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Ear Infection Prevention for Infants Oklahoma City OK

Local resource for ear infection prevention for infants in Oklahoma City, OK. Includes detailed information on local businesses that provide access to ear infection prevention for infants, ear infection treatments, audiologists, and hearing loss treatment, as well as advice and content on eardrops, earwax removal, hearing loss, and conditions of the ear.

Baptist Medical Integris Health - Radiology Associ
(405) 945-4750
3433 Northwest 56th Street Suite C10
Oklahoma City, OK
 
Okey Nwokolo, MD
(405) 232-0529
1111 N Lee Ave Ste 534
Oklahoma City, OK
Specialties
Pediatrics
Gender
Male
Education
Medical School: Univ Of Nigeria, Coll Of Med, Enugu, Anambra, Nigeria
Graduation Year: 1980
Hospital
Hospital: Presbyterian Hospital, Oklahoma City, Ok; Deaconess Hosp, Oklahoma City, Ok; Lakeside Womens Hospital, Oklahoma City, Ok

Data Provided By:
Toma Gigi MD
(405) 272-8367
608 Northwest 9th Street Suite 2100
Oklahoma City, OK
 
Capel Winston T MD
(405) 232-4211
1211 North Shartel Avenue Suite 200
Oklahoma City, OK
 
Eldridge Timothy J MD
(405) 232-4211
1211 North Shartel Avenue
Oklahoma City, OK
 
Veronica J Chavarria, MD
(405) 602-3088
Apt 501 125 NW 15th St
Oklahoma City, OK
Specialties
Pediatrics
Gender
Male
Education
Graduation Year: 2000

Data Provided By:
Clark D West, MD
(513) 636-4531
608 NW 9th St
Oklahoma City, OK
Specialties
Pediatrics, Pediatric Nephrology
Gender
Male
Education
Medical School: Univ Of Mi Med Sch, Ann Arbor Mi 48109
Graduation Year: 1943

Data Provided By:
Blalock Deborah MD
(405) 272-6909
608 Northwest 9th Street
Oklahoma City, OK
 
Internal Medicine Downtown
(405) 272-6909
608 Northwest 9th Street Suite 6110
Oklahoma City, OK
 
Archer Stephen MD
(405) 235-8008
1211 North Shartel Avenue Suite 300
Oklahoma City, OK
 
Data Provided By:

Breast-Feeding Reduces Ear Infections

Answers to Your Questions about Hearing Loss Issues  

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November 3, 2007: 8:04 am: Dr. Neil Ear Problems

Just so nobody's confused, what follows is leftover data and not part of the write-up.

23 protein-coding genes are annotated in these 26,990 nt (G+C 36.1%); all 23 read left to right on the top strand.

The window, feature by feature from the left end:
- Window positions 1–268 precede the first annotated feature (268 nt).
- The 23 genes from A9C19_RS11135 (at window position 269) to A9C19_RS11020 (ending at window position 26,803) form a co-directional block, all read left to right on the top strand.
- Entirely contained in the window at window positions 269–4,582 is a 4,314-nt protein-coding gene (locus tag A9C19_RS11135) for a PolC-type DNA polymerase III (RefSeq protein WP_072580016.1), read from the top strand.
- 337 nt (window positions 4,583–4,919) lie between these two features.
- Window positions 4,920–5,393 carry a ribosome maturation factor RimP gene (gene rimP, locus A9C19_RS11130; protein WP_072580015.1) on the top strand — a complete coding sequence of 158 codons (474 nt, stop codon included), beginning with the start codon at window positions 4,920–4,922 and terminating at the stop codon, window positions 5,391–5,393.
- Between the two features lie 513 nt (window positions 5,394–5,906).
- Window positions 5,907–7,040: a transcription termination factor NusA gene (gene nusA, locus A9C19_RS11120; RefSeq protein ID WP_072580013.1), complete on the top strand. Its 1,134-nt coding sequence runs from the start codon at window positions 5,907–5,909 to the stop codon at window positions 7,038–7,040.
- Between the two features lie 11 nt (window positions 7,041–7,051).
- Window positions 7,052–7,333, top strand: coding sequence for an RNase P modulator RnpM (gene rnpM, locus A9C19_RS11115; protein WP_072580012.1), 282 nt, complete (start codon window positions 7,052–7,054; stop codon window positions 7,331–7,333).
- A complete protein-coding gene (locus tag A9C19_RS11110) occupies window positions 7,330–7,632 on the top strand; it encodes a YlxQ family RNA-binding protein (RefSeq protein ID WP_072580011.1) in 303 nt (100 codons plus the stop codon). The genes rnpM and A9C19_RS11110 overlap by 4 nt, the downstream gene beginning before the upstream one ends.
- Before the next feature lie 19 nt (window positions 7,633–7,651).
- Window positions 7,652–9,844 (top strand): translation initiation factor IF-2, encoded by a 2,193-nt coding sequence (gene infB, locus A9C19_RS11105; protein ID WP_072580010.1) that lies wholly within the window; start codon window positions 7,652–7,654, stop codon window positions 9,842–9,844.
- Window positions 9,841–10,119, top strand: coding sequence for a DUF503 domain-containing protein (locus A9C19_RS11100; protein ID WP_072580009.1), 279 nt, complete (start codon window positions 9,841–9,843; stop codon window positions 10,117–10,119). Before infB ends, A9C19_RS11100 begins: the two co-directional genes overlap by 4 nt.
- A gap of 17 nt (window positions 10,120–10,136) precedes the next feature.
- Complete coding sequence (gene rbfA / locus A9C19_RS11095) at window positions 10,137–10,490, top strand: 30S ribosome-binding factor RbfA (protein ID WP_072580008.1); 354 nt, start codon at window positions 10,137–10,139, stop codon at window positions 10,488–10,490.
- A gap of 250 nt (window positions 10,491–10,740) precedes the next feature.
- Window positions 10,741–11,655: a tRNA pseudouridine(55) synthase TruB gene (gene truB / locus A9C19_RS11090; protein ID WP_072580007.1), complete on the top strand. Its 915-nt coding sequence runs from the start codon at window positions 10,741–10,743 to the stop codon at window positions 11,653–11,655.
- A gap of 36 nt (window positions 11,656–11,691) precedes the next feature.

Breast-Feeding Reduces Ear Infections

by Neil Bauman, Ph.D.
 

Here’s a shocking statistic.

Next to the common cold, ear infections are the most commonly diagnosed childhood illness in the United States. More than 3 out of 4 children have had at least one ear infection by the time they are 3 years old. (1)

This high incidence of ear infections in totally unnecessary as the solution to reducing the incidence of ear infections in babies has been known for decades, namely breast-feeding your baby for a minimum of 6 months, and preferably 1 year or longer.

You see, breast-feeding is the natural way to help fight infections in your baby. Researchers have discovered that antibodies passed to the baby by a nursing mother help lower the occurrence of many conditions including ear infections, respiratory infections, allergies and asthma. Breast-feeding also contributes to the infant’s immune system by increasing the barriers to infection and decreasing the growth of bacteria and viruses. As a group, formula-fed babies have more infections and more hospitalizations than do breast-fed babies. (2)

Another benefit to breast-feeding is the way you hold a baby to breast-feed it. Breast-feeding keeps the baby at an angle which helps keep the Eustachian tubes clear and hence, fewer ear infections. In contrast, bottle-fed babies tend to lie flat and that allows “gunk” (to use a fancy medical term) to get in the baby’s Eustachian tubes and run up to the middle ear where it causes infections. (1)

Now researchers have found even more evidence of the efficacy of breast-feeding. They have found that breast-feeding protects children otherwise made susceptible to ear infections by abnormalities in specific human genes.

About 19% of children are prone to chronic and recurrent middle ear infections (Otitis media). Although researchers have long known that genetics plays a part in this increased vulnerability, they never knew the exact mechanism involved.

“We know that the tendency to get this infection runs in families, and so we decided to look for small variations—what we call ‘single-nucleotide polymorphisms,’ or SNPs—in three important genes that produce inflammatory signaling molecules for the immune system,” said Janak Patel, a professor in the infectious disease division of UTMB’s Department of Pediatrics. “Two of them stood out on their own as signals of increased risk.”

The two identified genes generate the immune proteins known as tumor necrosis factor alpha (TNF-alpha) and interleukin 6 (IL-6). SNPs in each individual gene were enough, the researchers found, to create increased risk for childhood ear infections, and simultaneous SNPs in both genes created even more risk. The researchers believe that the particular var...

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